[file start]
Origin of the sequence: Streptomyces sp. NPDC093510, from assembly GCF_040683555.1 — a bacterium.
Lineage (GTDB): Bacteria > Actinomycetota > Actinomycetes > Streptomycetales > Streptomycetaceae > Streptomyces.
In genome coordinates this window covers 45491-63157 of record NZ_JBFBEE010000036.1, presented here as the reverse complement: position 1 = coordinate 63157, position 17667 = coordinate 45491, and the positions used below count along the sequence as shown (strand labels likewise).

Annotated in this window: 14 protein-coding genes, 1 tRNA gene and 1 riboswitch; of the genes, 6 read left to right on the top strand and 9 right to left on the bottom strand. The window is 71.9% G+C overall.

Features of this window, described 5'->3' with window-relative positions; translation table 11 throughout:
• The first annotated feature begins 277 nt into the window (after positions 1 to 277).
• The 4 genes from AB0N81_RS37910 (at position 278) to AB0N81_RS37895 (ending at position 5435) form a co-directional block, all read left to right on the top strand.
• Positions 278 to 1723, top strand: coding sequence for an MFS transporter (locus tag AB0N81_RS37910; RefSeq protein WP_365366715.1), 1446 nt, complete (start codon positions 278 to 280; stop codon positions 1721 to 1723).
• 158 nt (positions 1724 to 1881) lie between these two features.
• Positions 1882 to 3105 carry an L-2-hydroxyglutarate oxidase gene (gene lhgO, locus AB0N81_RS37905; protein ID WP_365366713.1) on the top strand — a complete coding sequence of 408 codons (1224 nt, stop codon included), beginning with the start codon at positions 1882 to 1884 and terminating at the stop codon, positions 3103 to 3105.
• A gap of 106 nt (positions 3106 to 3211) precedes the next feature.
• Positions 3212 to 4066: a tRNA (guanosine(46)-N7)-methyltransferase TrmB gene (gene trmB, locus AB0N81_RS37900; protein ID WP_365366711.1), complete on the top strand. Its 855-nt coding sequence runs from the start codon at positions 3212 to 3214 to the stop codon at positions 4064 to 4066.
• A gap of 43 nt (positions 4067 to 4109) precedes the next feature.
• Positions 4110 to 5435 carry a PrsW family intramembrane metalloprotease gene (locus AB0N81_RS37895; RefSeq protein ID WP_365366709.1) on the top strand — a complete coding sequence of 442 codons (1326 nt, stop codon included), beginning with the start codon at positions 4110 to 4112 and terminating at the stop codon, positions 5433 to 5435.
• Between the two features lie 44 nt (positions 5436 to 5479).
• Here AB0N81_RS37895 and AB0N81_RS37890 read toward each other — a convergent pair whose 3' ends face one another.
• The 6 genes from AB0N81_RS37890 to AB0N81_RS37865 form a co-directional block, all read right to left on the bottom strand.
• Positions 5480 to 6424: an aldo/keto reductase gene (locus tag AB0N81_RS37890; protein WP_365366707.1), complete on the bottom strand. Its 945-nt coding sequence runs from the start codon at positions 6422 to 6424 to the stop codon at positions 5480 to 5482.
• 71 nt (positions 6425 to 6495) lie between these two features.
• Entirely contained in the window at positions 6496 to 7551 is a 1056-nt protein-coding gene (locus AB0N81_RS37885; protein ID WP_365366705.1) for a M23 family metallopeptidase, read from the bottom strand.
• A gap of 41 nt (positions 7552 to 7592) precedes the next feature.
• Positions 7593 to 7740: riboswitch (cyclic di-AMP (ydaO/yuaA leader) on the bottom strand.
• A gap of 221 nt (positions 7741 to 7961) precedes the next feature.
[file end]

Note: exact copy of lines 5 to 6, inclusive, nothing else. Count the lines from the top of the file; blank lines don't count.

Features of this window, described 5'->3' with window-relative positions; translation table 11 throughout:
• The first annotated feature begins 277 nt into the window (after positions 1 to 277).